Bridal Creeper (Myrsiphyllum asparagoides)

Bridal Creeper

Family: Asparagaceae

granton2Growth Habit: Bridal Creeper is a woody vine with sharply pointed, glossy green leaves. It has an extensive tuberous root system. The green stems twine around other vegetation for support eventually smothering them. The stem has a zigzag appearance changing its direction at each node and can grow up to 3 m in length. The underground mat of rhizomes and tubers makes up the bulk of the plant.

Type of plant: Climbing, perennial herb.

Bridal Creeper FlowerBridal Creeper FruitFlowers: Flowers in August to September and are greenish-white and occur where the leaves meet the stem.

Fruit/Seeds: Black shiny seed is contained in the ripe, red pea-sized berries. Fruiting occurs October to November.

Dispersal: Bridal Creeper has in the past been planted as an ornamental. In bushland situations it is usually spread by birds feeding on the fruit. Plants can produce more than 1000 berries per square metre. Earth moving equipment may unknowingly move parts of the tuberous roots to other locations. The plant can also spread as the root system slowly expands in area. Dumping of garden waste containing seeds and tubers can also spread the weed.

Distribution: Bridal creeper is found mostly in northern Tasmania, generally occurring in coastal or near coastal environments. The most severe Tasmanian infestations occur in the Tamar Valley, on Flinders Island and on the east coast. Significant but smaller populations of this weed also occur in coastal areas between Devonport and Burnie. But it has huge potential to spread, with much of Tasmania being suitable for this highly noxious weed.

Bridal Creeper is causing some severe problems where it has naturalised in Victoria, New South Wales, South Australia and parts of the York and Eyre Peninsulas.

Status: Bridal Creeper is a Weed of National Significance and a declared noxious weed in South Australia, New South Wales and Tasmania. This means landholders are required to control it.

Weed Impact:

  • Bridal creeper is an aggressive and highly invasive weed that has serious impacts on the environment.
  • It prefers moist gullies and sheltered positions. In woodlands it can completely smother and therefore dominate the native understorey.
  • Roots form a thick, impenetrable mat, preventing natural regeneration of native plants.
  • Because of its extensive tuberous root system, Bridal Creeper is able to withstand temporarily unsuitable weather conditions and  fire and this also makes it quite difficult to dig out.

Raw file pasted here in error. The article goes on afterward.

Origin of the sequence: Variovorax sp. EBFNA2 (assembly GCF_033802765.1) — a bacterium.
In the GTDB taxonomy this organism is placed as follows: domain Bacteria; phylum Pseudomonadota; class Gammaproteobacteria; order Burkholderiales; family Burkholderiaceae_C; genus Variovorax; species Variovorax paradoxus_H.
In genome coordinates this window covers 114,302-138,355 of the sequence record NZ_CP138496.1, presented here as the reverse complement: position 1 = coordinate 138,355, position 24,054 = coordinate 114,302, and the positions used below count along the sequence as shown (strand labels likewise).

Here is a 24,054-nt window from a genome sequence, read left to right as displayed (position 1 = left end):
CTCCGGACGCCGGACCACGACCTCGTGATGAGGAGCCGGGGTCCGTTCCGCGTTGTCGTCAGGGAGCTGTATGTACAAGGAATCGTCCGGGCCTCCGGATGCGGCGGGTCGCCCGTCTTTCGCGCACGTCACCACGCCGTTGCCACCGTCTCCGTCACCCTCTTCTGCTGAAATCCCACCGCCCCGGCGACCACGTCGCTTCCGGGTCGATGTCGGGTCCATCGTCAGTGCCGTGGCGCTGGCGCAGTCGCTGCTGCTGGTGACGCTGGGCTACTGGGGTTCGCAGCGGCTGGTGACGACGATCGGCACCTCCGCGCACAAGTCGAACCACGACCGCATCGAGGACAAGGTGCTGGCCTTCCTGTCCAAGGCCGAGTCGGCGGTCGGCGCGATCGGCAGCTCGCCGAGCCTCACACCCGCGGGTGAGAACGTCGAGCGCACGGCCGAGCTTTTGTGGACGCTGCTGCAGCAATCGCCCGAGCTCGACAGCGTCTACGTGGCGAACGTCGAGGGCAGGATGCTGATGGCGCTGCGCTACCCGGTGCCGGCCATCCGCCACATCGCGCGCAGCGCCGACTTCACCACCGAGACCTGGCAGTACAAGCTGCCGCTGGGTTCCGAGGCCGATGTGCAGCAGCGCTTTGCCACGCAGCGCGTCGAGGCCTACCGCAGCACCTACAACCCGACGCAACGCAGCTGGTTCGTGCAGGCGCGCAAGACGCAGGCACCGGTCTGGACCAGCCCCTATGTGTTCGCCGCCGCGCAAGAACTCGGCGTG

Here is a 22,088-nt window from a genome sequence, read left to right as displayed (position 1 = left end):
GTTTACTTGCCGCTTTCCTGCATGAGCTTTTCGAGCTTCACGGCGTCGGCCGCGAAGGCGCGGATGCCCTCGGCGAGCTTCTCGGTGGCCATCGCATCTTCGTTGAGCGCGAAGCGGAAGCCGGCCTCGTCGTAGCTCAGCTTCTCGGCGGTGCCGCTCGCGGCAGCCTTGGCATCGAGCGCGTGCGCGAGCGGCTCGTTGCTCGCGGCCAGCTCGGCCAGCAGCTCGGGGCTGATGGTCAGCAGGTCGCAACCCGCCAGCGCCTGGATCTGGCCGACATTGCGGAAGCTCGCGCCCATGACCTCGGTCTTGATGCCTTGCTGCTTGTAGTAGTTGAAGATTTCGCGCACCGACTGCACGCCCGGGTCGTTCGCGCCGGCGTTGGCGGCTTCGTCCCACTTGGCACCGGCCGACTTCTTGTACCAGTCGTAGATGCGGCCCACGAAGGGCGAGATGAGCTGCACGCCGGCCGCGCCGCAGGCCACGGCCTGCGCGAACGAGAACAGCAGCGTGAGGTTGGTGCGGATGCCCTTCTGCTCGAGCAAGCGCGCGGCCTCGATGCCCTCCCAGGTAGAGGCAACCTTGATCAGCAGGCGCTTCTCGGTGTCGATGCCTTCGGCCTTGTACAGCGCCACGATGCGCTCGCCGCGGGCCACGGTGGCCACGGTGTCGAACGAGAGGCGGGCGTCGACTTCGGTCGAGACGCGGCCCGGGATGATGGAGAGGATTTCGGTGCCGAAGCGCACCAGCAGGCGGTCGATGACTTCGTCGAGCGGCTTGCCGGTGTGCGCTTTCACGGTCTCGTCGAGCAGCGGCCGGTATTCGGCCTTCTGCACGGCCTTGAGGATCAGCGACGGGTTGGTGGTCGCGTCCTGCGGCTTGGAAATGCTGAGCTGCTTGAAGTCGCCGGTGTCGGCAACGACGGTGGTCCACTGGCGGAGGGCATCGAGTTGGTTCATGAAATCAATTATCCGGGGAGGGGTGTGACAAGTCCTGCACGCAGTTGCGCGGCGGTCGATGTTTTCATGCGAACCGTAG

• Any tubers left in the ground will re-shoot.
  • Limits access to beaches, paths and parks.
  • Impacts on the quality and yield of primary industries such as citrus and forestry.
  • Bridal Creeper has been used as an ornamental plant and the foliage as a major constituent in floral arrangements (bridal bouquets) for over 100 years.
  • As a Prohibited Weed, it is illegal to move Bridal Creeper from one place to another in the state.
  • The DPIPWE would like you to ring for advice if you think you may have located Bridal Creeper growing in Tasmania.

Control Methods:

  • If you see Bridal Creeper in your local area report it to your local council as well as DPIPWE.
  • DO NOT plant Bridal Creeper, and replace existing plants with desirable species.
  • Because it is not yet widely naturalised in Tasmania, prompt and early action to remove it whenever it is noticed is the best way to protect our valuable conservation areas and bushland reserves.
  • Bridal Creeper is very tricky to control. Improper practices may actually help spread the plant. Contact DPIWE for specific information in controlling bridal creeper.
  • Grubbing (all year). This is generally only successful with new and/or small infestations. You must ensure all root material is dug up as Bridal Creeper can spread from root fragments.
  • Herbicides have been the most effective method of control. However, because bridal creeper often grows in areas of native vegetation, it is particularly important to avoid contact with desirable plants or soil near tree root zones. Isolated plants can be treated with a recommended herbicide applied by spot spraying. As infestations become larger, a strategically staged approach for removal is advisable to ensure that treated areas are not reinfested.
  • Follow up. Seedlings or regrowth may emerge so ensure you revisit control sites. Seeds are relatively short lived so, provided new plants are not allowed to seed, follow up may be relatively short.
  • Prevent spread. Dispose of the weed appropriately. Don’t dump garden waste in bushland or local reserves.
  • Burning can be used to get rid of above ground material but regrowth will need to be treated carefully with herbicide to limit above-ground growth and further reduce the stored root reserves.
  • Infestations should be monitored regularly and over several years because of the probability of regrowth from remnants of the root system. Regularly check for new incursions, carefully removing them or treating them with herbicide, as necessary.
  • Biocontrol.

For further information on Bridal Creeper look at the Bridal Creeper Management Guide or the WONS Weed Management Guide for Asparagus Weeds or the full WONS Asparagus Best Practice Manual (28MB) contact the Department of Primary Industry, Parks, Water and Environment, Tasmania.